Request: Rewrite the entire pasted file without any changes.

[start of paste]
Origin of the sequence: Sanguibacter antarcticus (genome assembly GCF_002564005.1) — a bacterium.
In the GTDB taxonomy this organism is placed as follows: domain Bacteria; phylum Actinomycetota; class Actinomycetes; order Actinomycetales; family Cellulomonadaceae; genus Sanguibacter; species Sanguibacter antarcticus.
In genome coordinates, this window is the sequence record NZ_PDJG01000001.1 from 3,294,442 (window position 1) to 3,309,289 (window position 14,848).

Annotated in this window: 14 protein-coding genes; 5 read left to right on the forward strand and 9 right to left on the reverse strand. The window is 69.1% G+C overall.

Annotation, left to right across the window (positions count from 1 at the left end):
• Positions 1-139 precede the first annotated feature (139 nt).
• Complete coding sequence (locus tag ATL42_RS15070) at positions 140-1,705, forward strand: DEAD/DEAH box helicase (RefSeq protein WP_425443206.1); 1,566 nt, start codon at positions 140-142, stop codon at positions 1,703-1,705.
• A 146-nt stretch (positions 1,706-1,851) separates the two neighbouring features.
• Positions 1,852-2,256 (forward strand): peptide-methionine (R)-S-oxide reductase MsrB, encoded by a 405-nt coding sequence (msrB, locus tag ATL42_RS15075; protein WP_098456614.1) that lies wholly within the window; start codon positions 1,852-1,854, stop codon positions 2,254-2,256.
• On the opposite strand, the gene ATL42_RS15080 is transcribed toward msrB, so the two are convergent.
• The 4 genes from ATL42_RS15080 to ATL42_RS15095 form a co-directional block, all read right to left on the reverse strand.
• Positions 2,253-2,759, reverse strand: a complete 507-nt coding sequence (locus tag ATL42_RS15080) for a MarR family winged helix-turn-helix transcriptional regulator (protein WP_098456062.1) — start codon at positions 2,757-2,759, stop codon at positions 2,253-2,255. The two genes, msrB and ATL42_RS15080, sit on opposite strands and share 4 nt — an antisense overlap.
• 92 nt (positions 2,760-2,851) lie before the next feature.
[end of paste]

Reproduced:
Origin of the sequence: Sanguibacter antarcticus (genome assembly GCF_002564005.1) — a bacterium.
In the GTDB taxonomy this organism is placed as follows: domain Bacteria; phylum Actinomycetota; class Actinomycetes; order Actinomycetales; family Cellulomonadaceae; genus Sanguibacter; species Sanguibacter antarcticus.
In genome coordinates, this window is the sequence record NZ_PDJG01000001.1 from 3,294,442 (window position 1) to 3,309,289 (window position 14,848).

Annotated in this window: 14 protein-coding genes; 5 read left to right on the forward strand and 9 right to left on the reverse strand. The window is 69.1% G+C overall.

Annotation, left to right across the window (positions count from 1 at the left end):
• Positions 1-139 precede the first annotated feature (139 nt).
• Complete coding sequence (locus tag ATL42_RS15070) at positions 140-1,705, forward strand: DEAD/DEAH box helicase (RefSeq protein WP_425443206.1); 1,566 nt, start codon at positions 140-142, stop codon at positions 1,703-1,705.
• A 146-nt stretch (positions 1,706-1,851) separates the two neighbouring features.
• Positions 1,852-2,256 (forward strand): peptide-methionine (R)-S-oxide reductase MsrB, encoded by a 405-nt coding sequence (msrB, locus tag ATL42_RS15075; protein WP_098456614.1) that lies wholly within the window; start codon positions 1,852-1,854, stop codon positions 2,254-2,256.
• On the opposite strand, the gene ATL42_RS15080 is transcribed toward msrB, so the two are convergent.
• The 4 genes from ATL42_RS15080 to ATL42_RS15095 form a co-directional block, all read right to left on the reverse strand.
• Positions 2,253-2,759, reverse strand: a complete 507-nt coding sequence (locus tag ATL42_RS15080) for a MarR family winged helix-turn-helix transcriptional regulator (protein WP_098456062.1) — start codon at positions 2,757-2,759, stop codon at positions 2,253-2,255. The two genes, msrB and ATL42_RS15080, sit on opposite strands and share 4 nt — an antisense overlap.
• 92 nt (positions 2,760-2,851) lie before the next feature.